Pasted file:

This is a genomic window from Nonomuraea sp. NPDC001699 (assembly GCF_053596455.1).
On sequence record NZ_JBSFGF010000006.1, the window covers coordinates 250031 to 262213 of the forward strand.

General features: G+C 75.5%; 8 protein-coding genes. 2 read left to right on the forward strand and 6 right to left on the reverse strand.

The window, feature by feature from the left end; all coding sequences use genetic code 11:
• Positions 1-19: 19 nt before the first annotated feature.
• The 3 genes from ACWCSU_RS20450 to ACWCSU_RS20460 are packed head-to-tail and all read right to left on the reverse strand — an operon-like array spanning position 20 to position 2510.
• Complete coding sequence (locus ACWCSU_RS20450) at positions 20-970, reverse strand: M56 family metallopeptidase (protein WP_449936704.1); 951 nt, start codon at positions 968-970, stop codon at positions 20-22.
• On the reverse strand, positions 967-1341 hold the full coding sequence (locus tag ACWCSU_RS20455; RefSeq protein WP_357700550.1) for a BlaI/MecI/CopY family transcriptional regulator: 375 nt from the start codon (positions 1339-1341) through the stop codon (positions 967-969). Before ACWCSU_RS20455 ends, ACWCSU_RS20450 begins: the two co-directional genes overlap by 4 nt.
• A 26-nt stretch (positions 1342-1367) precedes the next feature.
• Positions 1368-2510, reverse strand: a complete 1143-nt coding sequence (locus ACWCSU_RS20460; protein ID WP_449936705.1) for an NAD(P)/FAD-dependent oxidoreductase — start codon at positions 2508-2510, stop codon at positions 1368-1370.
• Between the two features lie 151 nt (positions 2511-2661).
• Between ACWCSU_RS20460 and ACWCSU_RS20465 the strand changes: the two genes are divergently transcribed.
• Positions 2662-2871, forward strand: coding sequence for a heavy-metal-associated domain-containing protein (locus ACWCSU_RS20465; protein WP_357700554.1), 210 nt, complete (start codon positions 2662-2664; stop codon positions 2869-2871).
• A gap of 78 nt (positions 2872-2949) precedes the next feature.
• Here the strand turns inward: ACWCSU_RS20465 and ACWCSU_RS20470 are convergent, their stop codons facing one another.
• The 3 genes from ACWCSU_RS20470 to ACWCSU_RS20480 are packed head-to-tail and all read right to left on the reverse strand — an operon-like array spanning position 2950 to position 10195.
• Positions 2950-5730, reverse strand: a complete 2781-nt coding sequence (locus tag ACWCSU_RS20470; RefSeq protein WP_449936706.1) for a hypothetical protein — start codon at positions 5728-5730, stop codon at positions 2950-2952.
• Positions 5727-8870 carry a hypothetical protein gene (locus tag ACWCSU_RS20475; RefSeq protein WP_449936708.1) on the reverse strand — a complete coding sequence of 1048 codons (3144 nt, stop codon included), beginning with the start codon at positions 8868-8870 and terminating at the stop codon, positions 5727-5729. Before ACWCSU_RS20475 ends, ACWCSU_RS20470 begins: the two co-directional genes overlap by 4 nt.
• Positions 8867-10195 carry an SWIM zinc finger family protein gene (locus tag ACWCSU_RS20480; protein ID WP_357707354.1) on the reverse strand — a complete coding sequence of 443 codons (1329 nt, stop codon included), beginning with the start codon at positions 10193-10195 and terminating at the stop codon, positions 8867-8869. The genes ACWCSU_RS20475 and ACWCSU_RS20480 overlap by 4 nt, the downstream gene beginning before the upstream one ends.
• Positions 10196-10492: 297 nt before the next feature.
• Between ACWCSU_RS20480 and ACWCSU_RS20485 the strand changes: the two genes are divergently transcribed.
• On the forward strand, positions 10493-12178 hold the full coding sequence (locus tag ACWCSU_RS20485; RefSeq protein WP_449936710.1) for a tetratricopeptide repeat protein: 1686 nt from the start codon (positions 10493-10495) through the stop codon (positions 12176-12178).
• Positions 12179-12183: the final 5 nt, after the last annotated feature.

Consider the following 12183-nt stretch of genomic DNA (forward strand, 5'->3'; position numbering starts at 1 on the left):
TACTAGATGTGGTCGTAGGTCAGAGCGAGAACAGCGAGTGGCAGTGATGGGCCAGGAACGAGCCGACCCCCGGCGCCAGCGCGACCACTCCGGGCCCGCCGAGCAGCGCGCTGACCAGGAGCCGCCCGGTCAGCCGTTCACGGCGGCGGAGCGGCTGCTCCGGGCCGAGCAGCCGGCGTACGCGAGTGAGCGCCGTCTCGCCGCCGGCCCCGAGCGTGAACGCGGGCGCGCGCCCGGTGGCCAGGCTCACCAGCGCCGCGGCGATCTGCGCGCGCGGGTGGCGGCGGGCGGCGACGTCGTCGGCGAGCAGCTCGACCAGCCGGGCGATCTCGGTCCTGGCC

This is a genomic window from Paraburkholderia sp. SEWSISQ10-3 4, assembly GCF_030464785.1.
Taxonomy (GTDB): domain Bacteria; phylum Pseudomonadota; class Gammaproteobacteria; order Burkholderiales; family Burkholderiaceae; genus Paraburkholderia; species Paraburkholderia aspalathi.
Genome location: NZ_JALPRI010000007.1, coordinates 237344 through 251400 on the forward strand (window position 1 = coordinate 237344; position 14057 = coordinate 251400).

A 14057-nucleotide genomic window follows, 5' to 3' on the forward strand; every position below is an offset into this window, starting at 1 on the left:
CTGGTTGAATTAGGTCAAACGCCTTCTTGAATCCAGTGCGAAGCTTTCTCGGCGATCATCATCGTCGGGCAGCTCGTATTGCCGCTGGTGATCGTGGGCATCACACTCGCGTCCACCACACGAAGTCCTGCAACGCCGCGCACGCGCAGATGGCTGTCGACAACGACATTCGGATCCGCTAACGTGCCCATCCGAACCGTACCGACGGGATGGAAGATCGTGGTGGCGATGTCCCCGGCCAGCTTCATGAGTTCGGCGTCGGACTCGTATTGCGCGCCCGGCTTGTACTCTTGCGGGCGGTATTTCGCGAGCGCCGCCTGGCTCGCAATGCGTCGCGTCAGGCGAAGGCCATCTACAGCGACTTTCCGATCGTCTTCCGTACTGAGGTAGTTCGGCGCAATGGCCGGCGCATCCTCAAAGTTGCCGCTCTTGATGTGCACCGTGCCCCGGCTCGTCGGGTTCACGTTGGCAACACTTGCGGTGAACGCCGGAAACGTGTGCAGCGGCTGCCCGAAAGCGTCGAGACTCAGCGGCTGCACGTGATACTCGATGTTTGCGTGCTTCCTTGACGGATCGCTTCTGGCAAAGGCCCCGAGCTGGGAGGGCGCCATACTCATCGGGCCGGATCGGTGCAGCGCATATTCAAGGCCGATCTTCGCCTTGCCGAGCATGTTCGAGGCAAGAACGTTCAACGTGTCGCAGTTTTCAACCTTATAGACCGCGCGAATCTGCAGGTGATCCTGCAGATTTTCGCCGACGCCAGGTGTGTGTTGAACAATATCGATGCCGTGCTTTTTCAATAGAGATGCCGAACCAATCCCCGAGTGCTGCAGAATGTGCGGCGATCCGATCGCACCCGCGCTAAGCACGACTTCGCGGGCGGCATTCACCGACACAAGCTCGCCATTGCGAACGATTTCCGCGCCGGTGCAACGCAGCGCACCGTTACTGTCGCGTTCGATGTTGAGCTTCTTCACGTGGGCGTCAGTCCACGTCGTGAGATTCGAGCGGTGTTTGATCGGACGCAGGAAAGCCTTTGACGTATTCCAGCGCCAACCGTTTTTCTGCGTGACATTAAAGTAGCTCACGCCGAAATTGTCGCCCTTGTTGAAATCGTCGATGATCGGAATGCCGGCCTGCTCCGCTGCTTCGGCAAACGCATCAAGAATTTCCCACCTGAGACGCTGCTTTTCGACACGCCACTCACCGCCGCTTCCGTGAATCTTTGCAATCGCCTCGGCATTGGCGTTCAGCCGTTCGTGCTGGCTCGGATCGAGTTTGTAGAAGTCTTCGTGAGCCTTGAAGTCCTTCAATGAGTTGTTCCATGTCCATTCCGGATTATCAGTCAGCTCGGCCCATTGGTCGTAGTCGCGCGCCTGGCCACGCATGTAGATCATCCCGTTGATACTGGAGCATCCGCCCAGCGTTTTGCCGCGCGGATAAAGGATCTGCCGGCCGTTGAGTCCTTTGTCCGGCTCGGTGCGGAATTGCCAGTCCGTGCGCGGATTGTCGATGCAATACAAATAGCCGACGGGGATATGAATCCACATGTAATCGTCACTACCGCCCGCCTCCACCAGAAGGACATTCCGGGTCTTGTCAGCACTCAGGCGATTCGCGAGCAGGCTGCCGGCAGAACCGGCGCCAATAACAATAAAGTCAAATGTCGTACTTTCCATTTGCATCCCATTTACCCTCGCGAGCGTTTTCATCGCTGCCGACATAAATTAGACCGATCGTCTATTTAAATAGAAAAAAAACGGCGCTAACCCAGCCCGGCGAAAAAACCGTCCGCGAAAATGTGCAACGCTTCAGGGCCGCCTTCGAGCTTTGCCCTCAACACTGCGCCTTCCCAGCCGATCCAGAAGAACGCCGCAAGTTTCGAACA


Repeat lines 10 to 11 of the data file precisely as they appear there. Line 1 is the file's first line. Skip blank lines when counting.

• Positions 1368-2510, reverse strand: a complete 1143-nt coding sequence (locus ACWCSU_RS20460; protein ID WP_449936705.1) for an NAD(P)/FAD-dependent oxidoreductase — start codon at positions 2508-2510, stop codon at positions 1368-1370.
• Between the two features lie 151 nt (positions 2511-2661).